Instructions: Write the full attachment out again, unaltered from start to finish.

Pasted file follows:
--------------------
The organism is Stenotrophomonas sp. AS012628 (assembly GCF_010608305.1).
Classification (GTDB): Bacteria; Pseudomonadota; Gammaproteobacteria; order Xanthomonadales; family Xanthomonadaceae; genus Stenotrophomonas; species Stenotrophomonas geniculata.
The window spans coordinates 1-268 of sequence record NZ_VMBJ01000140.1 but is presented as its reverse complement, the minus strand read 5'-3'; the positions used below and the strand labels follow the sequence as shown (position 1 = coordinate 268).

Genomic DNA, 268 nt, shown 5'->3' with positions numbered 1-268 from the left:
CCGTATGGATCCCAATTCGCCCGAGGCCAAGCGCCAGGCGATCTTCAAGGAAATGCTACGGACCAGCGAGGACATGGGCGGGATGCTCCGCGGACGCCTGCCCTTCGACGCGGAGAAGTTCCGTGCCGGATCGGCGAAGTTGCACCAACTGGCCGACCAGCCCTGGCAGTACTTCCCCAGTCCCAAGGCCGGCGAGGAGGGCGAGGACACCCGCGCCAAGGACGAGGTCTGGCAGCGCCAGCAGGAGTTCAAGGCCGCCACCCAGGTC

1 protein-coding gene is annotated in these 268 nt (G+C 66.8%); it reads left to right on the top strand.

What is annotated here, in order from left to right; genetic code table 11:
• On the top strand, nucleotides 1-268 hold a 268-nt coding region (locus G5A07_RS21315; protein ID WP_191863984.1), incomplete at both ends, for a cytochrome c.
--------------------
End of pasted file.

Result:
The organism is Stenotrophomonas sp. AS012628 (assembly GCF_010608305.1).
Classification (GTDB): Bacteria; Pseudomonadota; Gammaproteobacteria; order Xanthomonadales; family Xanthomonadaceae; genus Stenotrophomonas; species Stenotrophomonas geniculata.
The window spans coordinates 1-268 of sequence record NZ_VMBJ01000140.1 but is presented as its reverse complement, the minus strand read 5'-3'; the positions used below and the strand labels follow the sequence as shown (position 1 = coordinate 268).

Genomic DNA, 268 nt, shown 5'->3' with positions numbered 1-268 from the left:
CCGTATGGATCCCAATTCGCCCGAGGCCAAGCGCCAGGCGATCTTCAAGGAAATGCTACGGACCAGCGAGGACATGGGCGGGATGCTCCGCGGACGCCTGCCCTTCGACGCGGAGAAGTTCCGTGCCGGATCGGCGAAGTTGCACCAACTGGCCGACCAGCCCTGGCAGTACTTCCCCAGTCCCAAGGCCGGCGAGGAGGGCGAGGACACCCGCGCCAAGGACGAGGTCTGGCAGCGCCAGCAGGAGTTCAAGGCCGCCACCCAGGTC

1 protein-coding gene is annotated in these 268 nt (G+C 66.8%); it reads left to right on the top strand.

What is annotated here, in order from left to right; genetic code table 11:
• On the top strand, nucleotides 1-268 hold a 268-nt coding region (locus G5A07_RS21315; protein ID WP_191863984.1), incomplete at both ends, for a cytochrome c.